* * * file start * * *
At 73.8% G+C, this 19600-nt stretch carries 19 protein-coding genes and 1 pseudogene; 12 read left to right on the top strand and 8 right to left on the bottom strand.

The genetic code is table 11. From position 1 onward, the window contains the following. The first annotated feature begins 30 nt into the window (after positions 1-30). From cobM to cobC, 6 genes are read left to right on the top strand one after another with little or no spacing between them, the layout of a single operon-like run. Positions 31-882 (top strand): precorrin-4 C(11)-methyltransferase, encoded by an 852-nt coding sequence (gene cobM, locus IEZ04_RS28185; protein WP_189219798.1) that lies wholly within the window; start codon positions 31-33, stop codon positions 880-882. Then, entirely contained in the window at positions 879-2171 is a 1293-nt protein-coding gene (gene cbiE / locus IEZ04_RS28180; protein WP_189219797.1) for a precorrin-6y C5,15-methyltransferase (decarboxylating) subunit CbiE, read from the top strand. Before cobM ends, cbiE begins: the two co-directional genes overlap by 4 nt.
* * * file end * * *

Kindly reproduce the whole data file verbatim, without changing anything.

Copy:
At 73.8% G+C, this 19600-nt stretch carries 19 protein-coding genes and 1 pseudogene; 12 read left to right on the top strand and 8 right to left on the bottom strand.

The genetic code is table 11. From position 1 onward, the window contains the following. The first annotated feature begins 30 nt into the window (after positions 1-30). From cobM to cobC, 6 genes are read left to right on the top strand one after another with little or no spacing between them, the layout of a single operon-like run. Positions 31-882 (top strand): precorrin-4 C(11)-methyltransferase, encoded by an 852-nt coding sequence (gene cobM, locus IEZ04_RS28185; protein WP_189219798.1) that lies wholly within the window; start codon positions 31-33, stop codon positions 880-882. Then, entirely contained in the window at positions 879-2171 is a 1293-nt protein-coding gene (gene cbiE / locus IEZ04_RS28180; protein WP_189219797.1) for a precorrin-6y C5,15-methyltransferase (decarboxylating) subunit CbiE, read from the top strand. Before cobM ends, cbiE begins: the two co-directional genes overlap by 4 nt.